There must be a million Constituent Relationship Management (CRM) tools on the Internet. But the vast majority of these tools try to meet the needs of every possible customer—which means they don't quite meet anyone's.
Tighten built Karani as a targeted CRM: it only works for a niche market, but for that market it does more than any other CRM could. By focusing on the unique needs of individual fundraisers—how they think about money, what sort of reports they need, etc.—Karani can closely meet their needs.
Karani is helping me get more organized for fundraising than I've ever been before. Now that my contacts, tasks, and gifts are consolidated in Karani, I'm communicating with partners and potential donors much more easily and regularly.
Unlike many of our projects, Tighten has played every role with Karani. We created it, designed it, developed it, and marketed it.
There are many patterns for CRM user interfaces that we were able to lean on in designing Karani—how to represent a contact, how to represent tasks, etc.—but no one has ever done quite what we were doing here. Because we had extensive experience and relationships in the space of individual fundraising, we were able to build the user experience from the ground up. We knew that most individual fundraisers have no training in fundraising and are responsible for their day jobs—photography, ministry, or whatever else—at least 80% of their week. We needed to build powerful tools that were simple, easy to learn, and smart enough to tell its users: "Have limited time? Here's what you should do with the next hour."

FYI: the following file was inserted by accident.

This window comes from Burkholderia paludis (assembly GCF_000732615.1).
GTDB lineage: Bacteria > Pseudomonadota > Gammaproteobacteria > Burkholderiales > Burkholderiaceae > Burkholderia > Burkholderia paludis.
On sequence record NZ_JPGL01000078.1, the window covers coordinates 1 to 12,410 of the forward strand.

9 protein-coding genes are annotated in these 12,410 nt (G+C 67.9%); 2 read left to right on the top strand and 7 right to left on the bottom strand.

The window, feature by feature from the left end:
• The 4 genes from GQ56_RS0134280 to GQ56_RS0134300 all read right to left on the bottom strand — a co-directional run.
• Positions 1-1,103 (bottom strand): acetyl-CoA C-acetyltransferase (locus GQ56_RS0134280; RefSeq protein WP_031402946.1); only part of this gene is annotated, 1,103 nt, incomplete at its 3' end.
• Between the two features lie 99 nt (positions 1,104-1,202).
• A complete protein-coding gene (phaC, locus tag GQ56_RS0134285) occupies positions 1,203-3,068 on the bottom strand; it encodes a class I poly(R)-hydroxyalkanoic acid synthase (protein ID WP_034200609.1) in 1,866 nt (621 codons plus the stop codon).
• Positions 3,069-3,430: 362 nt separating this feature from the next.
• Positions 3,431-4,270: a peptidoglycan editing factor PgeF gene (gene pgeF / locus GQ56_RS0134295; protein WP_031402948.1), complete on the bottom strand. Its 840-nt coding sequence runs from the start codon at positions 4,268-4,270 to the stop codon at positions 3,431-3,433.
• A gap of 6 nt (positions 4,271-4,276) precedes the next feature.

Most web sites can forgive a little bit of down time. But Karani's users rely on it fully for their fundraising. Without access to Karani, they're entirely at a loss. We needed to build a small-scale, affordable hosting solution that also provided near-perfect uptime, without the financial support behind a dedicated dev-ops team. Throughout this process, we learned many valuable lessons about maintaining a high-accessibility server.
We started Karani back in the days when CodeIgniter reigned supreme, but we've since taken to developing most apps in Laravel. The process of slowly modernizing Karani has spun out quite a few talks and projects, most notably Torch, which makes it easy to pull Laravel's components into your non-Laravel projects, and Sharing Laravel, a talk about bringing Laravel components into non-Laravel projects. With Karani, we developed a hybrid model where certain sections of the site are served by Laravel and others by CodeIgniter. Gradually, we have been moving route after route into the Laravel app; within a year, we will have completely phased out CodeIgniter.
Working on your next great SaaS? We have the experience to make it a reality.
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